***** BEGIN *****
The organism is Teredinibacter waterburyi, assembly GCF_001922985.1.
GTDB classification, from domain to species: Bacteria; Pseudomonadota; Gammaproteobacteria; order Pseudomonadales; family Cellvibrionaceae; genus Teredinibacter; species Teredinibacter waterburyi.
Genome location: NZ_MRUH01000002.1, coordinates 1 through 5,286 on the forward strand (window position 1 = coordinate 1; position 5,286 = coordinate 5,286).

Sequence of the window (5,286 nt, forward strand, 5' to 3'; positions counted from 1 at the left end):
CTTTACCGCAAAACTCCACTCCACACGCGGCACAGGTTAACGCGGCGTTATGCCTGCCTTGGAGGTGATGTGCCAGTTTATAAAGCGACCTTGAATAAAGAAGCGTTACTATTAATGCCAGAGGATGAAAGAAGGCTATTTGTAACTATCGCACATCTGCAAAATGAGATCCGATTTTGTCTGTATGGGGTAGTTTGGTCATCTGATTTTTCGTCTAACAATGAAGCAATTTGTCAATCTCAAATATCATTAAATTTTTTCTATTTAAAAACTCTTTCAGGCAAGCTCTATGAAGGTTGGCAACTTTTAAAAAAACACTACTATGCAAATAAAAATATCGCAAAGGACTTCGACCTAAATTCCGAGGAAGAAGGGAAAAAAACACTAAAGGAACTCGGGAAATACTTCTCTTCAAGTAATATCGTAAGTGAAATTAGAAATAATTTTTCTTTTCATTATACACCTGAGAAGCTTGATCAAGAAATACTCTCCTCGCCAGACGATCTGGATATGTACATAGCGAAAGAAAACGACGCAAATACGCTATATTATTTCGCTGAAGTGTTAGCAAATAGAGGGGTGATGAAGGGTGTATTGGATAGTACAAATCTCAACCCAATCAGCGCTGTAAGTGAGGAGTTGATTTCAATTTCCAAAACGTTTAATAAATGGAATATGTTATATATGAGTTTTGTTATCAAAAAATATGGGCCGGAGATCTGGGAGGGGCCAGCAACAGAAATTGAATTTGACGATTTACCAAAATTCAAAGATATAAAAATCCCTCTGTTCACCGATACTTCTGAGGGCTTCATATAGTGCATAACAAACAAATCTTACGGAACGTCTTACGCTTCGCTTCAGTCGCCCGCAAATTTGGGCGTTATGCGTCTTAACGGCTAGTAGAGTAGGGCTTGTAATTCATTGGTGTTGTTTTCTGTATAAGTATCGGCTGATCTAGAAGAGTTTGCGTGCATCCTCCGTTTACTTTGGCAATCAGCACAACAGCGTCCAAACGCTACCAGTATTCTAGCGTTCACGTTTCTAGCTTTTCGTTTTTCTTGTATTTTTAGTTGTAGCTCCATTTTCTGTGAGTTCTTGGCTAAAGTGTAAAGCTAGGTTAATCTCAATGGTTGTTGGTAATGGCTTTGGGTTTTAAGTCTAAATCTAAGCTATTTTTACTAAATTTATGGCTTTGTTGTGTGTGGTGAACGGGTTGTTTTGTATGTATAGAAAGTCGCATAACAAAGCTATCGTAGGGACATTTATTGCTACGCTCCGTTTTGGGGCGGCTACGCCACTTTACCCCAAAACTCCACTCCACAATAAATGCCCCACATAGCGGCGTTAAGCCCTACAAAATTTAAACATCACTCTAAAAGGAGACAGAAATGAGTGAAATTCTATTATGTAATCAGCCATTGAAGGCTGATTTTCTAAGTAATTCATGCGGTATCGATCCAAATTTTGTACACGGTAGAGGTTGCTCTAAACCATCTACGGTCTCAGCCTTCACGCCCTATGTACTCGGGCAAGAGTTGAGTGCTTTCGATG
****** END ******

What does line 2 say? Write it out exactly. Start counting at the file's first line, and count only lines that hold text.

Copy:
GTDB classification, from domain to species: Bacteria; Pseudomonadota; Gammaproteobacteria; order Pseudomonadales; family Cellvibrionaceae; genus Teredinibacter; species Teredinibacter waterburyi.